Conversion with Petrichor and This Clitoris
Somewhere west of Maroon Bells and the hardest part of my body I pull over and put the parking brake on. Gravel and sunrise brittle underfoot, scattered with the things I’ve made a life out of up until now: the nail all the iron in me could be reduced to, hip bones clawed with ice, six days from blood and the bits of shame I’ve let build up in my body against my best intentions. I swore I’d never be that woman but here I am looking over my shoulder, checking for headlights that might’ve followed me up the winding road to the middle of my life so far, this canyon road of yawning stone. Morning of coffee, boot, and a black wing’s tremble. Truck light and rust and maybe something good. Clavicle and a cold forge. I came out here to remind myself— something about belief and my body. Speak the names of those like me, girls gone underworld, into the mouths of rattlesnakes. Watch how their hearts turn in their bodies, stones.
We were saved,
Mother, for the men
we were to give ourselves to.
Lean years when bucks
rubbed velvet against the Ford
rusting its skeleton in the field and girlbodies
needled with such gold
barn dust and hay stilled in doorways.
What man would not have lost his salvation
in me, brief as November's indigo,
in the unchapeled shadows
of truckbed and my skull.
Don't be temptation.
Don't be coyote and hunting
-en woman. Don't be a man
don't love anything
but his hair's slow creek
-spun sunlight, unbodied.
The godly deserve
The fallen deserve
Semis parked in fields scrawled with red paint: pray an end to abortion.
I laid myself down on the bed beneath winter’s cross -hairs of light, threshold at which I’ve cupped my lips again and again— in my small room I took what was meant for them and gave it to myself a dark so full of my heartbeat I thought I was a horse lulled in grace, rocking my softening pelvic bone against my hand taut pearling under the white sheet and the ceiling light’s mouth-drowned
tungsten begging my name. This secret satisfaction I carried for days knowing what I had denied
men. And meanwhile all the mothers bowed their heads and prayed over their daughters
walking into the winter fields may she be saved, saved, saved.
Nothing escapes punishment forever. Here is the thaw; here, her bones returned at the base of the cliff, used. I come out here ready to shed everything, let go of the false things I’ve believed—men’s hands, tongues, the necessary burning of this place—and to remember wire, snow runoff, toughened breasts. Lord, Mother, I came out here to be made whole and clean again. Forgive each time his voice has called to me across the street and I’ve said nothing. Each time he’s asked if I’m single, if I live alone while he’s driving me home, if I know I have snow on my boots and I kept my fist inside my throat. Each time I’ve doubted the story told to me by a friend about his hands. Each time I’ve wanted to wrench something loose from the mineral lake behind my ribs. Take this heart of flesh and give me something stronger. I came out here to remind myself of the truth of clitoris, lip, force, cold. Lord, I vow to speak in cold air the shape they tried to reduce me to: cunt, cunt, cunt.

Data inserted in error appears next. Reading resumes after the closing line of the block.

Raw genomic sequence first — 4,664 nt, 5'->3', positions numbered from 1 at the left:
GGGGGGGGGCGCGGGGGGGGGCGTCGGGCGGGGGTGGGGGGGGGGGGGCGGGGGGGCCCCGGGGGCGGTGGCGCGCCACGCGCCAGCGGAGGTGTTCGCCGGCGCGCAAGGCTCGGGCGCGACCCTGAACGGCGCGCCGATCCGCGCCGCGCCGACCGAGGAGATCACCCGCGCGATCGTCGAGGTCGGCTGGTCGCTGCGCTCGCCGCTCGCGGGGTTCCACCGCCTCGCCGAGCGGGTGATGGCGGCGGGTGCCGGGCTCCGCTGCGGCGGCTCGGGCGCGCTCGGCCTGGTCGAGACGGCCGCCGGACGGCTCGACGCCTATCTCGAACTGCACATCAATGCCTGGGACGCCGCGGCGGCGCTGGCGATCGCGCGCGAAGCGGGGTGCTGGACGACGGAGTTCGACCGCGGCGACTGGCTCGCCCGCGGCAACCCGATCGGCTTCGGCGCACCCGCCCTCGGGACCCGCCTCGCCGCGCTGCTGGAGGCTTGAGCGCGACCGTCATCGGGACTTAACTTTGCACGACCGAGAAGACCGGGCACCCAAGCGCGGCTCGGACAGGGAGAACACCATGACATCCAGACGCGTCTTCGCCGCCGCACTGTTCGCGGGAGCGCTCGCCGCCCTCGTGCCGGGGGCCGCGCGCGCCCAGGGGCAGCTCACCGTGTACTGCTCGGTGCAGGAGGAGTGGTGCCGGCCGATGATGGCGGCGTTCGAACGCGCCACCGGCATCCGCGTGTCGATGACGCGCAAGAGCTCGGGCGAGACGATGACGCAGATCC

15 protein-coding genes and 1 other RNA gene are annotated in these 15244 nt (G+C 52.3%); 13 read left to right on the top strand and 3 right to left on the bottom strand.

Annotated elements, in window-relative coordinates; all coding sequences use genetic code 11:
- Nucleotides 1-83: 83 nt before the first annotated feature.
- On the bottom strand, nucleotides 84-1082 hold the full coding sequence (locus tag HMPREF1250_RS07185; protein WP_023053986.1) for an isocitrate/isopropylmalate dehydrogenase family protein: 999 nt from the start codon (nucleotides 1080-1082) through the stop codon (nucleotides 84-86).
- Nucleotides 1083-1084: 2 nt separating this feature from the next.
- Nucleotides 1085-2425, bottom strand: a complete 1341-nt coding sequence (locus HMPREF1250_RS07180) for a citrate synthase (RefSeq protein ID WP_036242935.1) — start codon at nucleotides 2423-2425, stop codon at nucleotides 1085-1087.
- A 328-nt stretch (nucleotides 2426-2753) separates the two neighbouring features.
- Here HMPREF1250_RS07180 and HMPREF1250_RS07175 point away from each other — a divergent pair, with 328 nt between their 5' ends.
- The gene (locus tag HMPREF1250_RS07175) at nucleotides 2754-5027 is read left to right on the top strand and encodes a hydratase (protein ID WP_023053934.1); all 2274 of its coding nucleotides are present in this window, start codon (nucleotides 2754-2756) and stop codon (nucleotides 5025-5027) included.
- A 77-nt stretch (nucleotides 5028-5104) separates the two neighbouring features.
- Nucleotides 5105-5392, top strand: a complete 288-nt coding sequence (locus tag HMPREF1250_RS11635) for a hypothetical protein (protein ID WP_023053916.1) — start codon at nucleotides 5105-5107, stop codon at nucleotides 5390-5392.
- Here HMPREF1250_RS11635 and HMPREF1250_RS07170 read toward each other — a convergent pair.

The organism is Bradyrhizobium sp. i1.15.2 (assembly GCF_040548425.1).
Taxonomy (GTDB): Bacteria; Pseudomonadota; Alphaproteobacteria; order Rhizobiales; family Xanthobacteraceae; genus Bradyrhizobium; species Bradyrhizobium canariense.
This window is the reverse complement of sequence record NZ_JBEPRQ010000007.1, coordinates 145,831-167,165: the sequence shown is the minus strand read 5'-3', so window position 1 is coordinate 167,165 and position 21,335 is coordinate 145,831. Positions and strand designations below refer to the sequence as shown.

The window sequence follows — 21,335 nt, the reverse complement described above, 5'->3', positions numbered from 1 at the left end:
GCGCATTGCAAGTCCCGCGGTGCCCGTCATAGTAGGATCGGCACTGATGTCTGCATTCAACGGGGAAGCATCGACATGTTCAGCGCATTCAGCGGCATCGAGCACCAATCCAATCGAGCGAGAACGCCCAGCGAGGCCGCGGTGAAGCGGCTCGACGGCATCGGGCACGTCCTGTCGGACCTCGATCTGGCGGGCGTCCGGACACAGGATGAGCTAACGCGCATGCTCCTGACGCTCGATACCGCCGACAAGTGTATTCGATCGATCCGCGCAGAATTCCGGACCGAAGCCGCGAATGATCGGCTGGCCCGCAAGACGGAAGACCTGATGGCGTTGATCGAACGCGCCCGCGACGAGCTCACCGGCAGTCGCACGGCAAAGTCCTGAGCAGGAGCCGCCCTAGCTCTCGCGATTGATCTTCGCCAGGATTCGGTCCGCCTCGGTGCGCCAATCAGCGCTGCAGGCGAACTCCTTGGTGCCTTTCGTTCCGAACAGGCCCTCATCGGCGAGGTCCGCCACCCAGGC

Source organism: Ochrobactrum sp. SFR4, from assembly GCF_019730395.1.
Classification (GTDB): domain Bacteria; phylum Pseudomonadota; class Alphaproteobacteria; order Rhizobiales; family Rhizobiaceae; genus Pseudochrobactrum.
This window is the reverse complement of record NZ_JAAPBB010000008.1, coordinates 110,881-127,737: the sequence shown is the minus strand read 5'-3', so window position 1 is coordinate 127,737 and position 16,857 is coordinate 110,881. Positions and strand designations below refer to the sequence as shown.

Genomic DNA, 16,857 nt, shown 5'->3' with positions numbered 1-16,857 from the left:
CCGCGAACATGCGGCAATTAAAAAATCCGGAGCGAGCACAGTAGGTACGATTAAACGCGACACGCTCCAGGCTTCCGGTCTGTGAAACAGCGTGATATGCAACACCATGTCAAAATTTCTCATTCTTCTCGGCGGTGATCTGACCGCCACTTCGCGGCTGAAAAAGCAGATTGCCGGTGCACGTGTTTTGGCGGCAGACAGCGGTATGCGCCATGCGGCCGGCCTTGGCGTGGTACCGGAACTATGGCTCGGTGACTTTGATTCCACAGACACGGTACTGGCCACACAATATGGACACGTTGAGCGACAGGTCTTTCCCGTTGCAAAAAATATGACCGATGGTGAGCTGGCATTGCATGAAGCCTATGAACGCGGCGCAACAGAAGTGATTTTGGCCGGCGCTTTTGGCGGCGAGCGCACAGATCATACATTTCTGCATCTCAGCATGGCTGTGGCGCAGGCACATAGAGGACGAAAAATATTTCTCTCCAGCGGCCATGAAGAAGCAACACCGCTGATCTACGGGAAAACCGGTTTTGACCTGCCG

I’ll praise the labia dark as gun muzzle: bearded capshell, doe lips nuzzling charred calayxes.
Praise hip and obturator foramen clotting with avalanche lilies thick as bottle necks.
Praise the slicked ligament and churned lining belly-held above my thighs, the memory of water
locked the way rock layers hold lake: I’m silt-wave knocking in the absent heart
of a fish’s skeleton.
I’m struck iron. Eucharist torn up to feed the starving crows. Coverts and arched back. I’m roughed brown feathers over the pink chapel doors.
I spit my molars into the ground and each one grows a new girl I raise to know the strength of her own body
and to take the kick of the cold stock of her own anger. I can touch myself into a winter morning
and it will never be for anyone. I’m rainbow riffled round the edges of oil puddle. Caudal tail
and travesty. I’m so beautiful I can’t stop licking my own name. I’ll reach down
to grab the hands of every unbreathed girlbody
trapped underground beneath me. Pull her up from my chest to follow my tracks back across the whitened field, our bodies swallowing themselves into winter sky.
KELLY WEBER is the author of the forthcoming poetry collection We Are Changed to Deer at the Broken Place (Tupelo Press) and the forthcoming chapbook The Dodo Heart Museum (Dancing Girl Press). Her work has received Pushcart nominations and has appeared or is forthcoming in The Laurel Review, Brevity, The Missouri Review, Cream City Review, Palette Poetry, and elsewhere. She holds an MFA from Colorado State University and lives in Colorado with two rescue cats. More of her work can be found at kellymweber.com.